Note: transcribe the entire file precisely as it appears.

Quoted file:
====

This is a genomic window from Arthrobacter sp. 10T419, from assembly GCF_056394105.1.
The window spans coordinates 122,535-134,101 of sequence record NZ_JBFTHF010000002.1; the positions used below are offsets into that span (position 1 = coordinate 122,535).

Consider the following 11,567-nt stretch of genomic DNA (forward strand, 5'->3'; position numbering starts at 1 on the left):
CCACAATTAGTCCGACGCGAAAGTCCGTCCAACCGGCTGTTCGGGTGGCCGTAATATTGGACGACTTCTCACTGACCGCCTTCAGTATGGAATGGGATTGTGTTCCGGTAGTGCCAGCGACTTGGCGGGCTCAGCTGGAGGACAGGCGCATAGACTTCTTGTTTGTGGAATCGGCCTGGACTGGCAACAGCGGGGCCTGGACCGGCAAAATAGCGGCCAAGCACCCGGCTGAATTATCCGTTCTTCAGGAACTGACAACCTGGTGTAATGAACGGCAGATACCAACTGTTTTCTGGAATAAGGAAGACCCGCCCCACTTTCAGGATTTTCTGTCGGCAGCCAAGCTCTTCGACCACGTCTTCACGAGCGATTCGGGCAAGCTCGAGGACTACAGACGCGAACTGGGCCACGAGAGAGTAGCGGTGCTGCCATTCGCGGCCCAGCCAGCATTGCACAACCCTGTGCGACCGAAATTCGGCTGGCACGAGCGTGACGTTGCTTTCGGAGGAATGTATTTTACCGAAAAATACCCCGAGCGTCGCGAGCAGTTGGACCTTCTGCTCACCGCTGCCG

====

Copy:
This is a genomic window from Arthrobacter sp. 10T419, from assembly GCF_056394105.1.
The window spans coordinates 122,535-134,101 of sequence record NZ_JBFTHF010000002.1; the positions used below are offsets into that span (position 1 = coordinate 122,535).

Consider the following 11,567-nt stretch of genomic DNA (forward strand, 5'->3'; position numbering starts at 1 on the left):
CCACAATTAGTCCGACGCGAAAGTCCGTCCAACCGGCTGTTCGGGTGGCCGTAATATTGGACGACTTCTCACTGACCGCCTTCAGTATGGAATGGGATTGTGTTCCGGTAGTGCCAGCGACTTGGCGGGCTCAGCTGGAGGACAGGCGCATAGACTTCTTGTTTGTGGAATCGGCCTGGACTGGCAACAGCGGGGCCTGGACCGGCAAAATAGCGGCCAAGCACCCGGCTGAATTATCCGTTCTTCAGGAACTGACAACCTGGTGTAATGAACGGCAGATACCAACTGTTTTCTGGAATAAGGAAGACCCGCCCCACTTTCAGGATTTTCTGTCGGCAGCCAAGCTCTTCGACCACGTCTTCACGAGCGATTCGGGCAAGCTCGAGGACTACAGACGCGAACTGGGCCACGAGAGAGTAGCGGTGCTGCCATTCGCGGCCCAGCCAGCATTGCACAACCCTGTGCGACCGAAATTCGGCTGGCACGAGCGTGACGTTGCTTTCGGAGGAATGTATTTTACCGAAAAATACCCCGAGCGTCGCGAGCAGTTGGACCTTCTGCTCACCGCTGCCG